The Contenders

Please keep in mind that not all USB-C cables are made equal. If the purpose of the cable is for power (charging), your speeds will drop down to USB 2.0 (under 50MB/s). Make sure you use the right cable.

One thing to note is how the Sabrent’s writes performed over a hub. It dropped to USB 2.0 levels. However, when directly connected to either a USB 3.0 port or USB 3.1 port – it seems fine.

Also, notice how the SanDisk Extreme cards perform similarly – within UHS-I specs. The only way you could get the advertised speeds (150MB/s) is to use a proprietary SanDisk SD card reader. Otherwise, you’ll need a UHS-II card.

The Sabrent with NVMe drive is obviously the top performer at about 1GB/s (10Gbps!). It does produce the most heat and does consume the most CPU, however. As far as portability and use, I feel the Samsung T5 strikes the best balance between convenience, capacity, and speed. It’s also much thinner and lighter than the Sabrent. The Sabrent is best used as a cache or scratch drive for hardcore video editing tasks.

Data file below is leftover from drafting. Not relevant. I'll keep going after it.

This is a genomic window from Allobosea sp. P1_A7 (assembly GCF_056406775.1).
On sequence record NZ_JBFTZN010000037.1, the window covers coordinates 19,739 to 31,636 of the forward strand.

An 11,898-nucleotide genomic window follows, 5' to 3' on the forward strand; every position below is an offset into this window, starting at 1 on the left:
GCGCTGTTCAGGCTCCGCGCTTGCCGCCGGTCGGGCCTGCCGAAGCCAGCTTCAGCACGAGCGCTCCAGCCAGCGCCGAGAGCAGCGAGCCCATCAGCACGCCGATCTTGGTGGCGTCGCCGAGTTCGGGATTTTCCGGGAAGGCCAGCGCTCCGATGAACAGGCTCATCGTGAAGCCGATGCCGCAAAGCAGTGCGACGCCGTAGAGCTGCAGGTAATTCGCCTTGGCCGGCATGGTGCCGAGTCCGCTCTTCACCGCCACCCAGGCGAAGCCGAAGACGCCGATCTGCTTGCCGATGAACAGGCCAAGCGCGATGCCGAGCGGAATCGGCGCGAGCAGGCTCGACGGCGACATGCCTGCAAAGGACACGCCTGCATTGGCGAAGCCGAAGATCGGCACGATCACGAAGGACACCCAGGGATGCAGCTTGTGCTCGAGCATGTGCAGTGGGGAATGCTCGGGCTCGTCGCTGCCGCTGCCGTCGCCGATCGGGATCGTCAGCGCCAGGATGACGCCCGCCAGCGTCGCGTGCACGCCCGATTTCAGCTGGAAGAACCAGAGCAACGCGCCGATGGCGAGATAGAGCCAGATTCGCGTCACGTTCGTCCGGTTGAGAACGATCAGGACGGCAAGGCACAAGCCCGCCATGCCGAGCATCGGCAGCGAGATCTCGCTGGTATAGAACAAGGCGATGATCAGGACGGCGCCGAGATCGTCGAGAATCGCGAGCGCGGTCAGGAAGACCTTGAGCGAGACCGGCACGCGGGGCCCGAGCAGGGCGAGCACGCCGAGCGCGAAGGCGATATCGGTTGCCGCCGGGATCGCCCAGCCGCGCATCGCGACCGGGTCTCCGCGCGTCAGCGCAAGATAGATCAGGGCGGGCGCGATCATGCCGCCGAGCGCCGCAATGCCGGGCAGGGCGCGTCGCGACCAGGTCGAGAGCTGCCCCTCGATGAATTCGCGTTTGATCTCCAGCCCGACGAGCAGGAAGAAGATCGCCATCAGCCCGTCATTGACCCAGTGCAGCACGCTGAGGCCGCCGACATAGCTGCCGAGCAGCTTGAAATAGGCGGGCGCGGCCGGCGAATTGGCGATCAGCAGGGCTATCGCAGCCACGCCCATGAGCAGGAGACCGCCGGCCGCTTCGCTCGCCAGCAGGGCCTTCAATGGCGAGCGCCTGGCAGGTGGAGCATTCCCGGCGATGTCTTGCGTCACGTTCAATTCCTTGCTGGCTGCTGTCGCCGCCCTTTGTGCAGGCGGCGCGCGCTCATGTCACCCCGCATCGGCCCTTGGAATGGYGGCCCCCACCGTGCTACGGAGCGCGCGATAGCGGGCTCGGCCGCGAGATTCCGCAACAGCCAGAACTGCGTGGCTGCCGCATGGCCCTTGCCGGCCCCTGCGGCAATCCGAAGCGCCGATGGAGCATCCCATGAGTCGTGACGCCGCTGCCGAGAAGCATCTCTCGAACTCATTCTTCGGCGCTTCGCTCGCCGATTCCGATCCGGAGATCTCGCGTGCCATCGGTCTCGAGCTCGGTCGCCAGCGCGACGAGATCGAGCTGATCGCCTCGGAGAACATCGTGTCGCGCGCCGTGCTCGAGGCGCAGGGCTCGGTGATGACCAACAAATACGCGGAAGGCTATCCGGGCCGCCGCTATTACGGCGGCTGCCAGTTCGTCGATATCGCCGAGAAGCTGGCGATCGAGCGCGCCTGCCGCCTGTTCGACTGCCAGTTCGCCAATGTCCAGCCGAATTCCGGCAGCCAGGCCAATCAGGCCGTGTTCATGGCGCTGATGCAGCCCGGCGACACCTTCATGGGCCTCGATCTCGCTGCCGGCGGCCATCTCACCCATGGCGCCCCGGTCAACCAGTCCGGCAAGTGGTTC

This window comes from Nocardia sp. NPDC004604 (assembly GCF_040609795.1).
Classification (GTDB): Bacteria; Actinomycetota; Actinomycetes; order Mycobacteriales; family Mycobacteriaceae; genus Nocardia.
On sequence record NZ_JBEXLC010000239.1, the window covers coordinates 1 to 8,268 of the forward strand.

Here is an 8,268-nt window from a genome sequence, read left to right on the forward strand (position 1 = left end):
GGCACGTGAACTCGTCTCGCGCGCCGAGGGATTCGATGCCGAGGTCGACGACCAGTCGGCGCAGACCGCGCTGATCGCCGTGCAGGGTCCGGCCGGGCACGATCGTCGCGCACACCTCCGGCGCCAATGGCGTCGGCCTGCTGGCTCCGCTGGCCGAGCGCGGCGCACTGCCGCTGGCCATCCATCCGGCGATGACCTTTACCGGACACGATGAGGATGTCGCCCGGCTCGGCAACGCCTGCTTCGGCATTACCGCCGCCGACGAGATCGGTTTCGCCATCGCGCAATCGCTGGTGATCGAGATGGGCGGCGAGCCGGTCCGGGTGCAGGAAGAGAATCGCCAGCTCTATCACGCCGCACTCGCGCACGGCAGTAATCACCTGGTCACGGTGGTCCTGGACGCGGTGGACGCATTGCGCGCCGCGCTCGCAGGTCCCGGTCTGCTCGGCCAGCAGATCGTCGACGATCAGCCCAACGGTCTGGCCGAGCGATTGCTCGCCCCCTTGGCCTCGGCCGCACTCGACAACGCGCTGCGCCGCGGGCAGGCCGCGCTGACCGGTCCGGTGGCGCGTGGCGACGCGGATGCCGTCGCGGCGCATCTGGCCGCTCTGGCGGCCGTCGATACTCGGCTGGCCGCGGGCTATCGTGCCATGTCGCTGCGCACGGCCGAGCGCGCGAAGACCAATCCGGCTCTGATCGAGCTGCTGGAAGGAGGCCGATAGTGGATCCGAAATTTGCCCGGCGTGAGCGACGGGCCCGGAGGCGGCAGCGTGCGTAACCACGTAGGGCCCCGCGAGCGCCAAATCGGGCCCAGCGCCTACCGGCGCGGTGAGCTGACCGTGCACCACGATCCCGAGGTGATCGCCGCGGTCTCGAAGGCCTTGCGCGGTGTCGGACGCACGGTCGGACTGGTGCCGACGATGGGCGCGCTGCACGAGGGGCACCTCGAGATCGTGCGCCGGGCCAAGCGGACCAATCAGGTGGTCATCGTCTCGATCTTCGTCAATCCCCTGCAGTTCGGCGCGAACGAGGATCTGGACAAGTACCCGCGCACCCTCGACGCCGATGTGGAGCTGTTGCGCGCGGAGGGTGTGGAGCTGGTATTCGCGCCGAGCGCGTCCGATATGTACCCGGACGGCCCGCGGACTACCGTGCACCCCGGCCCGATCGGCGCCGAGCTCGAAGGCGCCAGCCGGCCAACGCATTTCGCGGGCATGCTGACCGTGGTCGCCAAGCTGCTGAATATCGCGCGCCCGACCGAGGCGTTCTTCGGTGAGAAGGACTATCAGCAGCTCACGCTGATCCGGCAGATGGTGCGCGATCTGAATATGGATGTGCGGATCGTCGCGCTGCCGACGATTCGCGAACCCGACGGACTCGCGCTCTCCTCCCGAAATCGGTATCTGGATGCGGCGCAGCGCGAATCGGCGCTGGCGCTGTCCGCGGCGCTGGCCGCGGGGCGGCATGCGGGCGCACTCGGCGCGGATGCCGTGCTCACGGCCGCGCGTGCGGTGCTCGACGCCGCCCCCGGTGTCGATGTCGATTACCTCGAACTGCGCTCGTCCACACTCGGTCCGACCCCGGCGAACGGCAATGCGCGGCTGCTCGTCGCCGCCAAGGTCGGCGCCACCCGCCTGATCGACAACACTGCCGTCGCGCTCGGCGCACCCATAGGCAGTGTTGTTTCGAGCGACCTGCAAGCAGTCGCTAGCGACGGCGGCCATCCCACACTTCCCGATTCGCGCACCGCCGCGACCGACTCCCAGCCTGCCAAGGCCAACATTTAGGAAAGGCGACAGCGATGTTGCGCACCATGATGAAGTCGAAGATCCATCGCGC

The Western Digital Passport was surprisingly slow – but does offer the highest capacity. It’s most likely a 5,400 rpm drive. Unlike most of the other drives, it also seems to maintain the same speed, even through a USB 3.0 hub. Most of the time, you’ll get a speed boost if you connect your drive directly to your PC or laptop (as opposed to a 4-port hub, etc).

At this day and age, I feel if the drive is portable, it should be as fast as possible. Especially when it comes down to travel. Sometimes you forget to offload files and have a tight schedule to follow. Every minute counts – and slowdowns are costly (not just from a money perspective). Also, having a USB 3.1 port provides a substantial improvement in performance – especially for NVMe drives. SATA SSDs also benefit heavily from the 10Gbps (vs. USB 3.0 5Gbps) port. In this example, the T5 doubles its random read/write performance.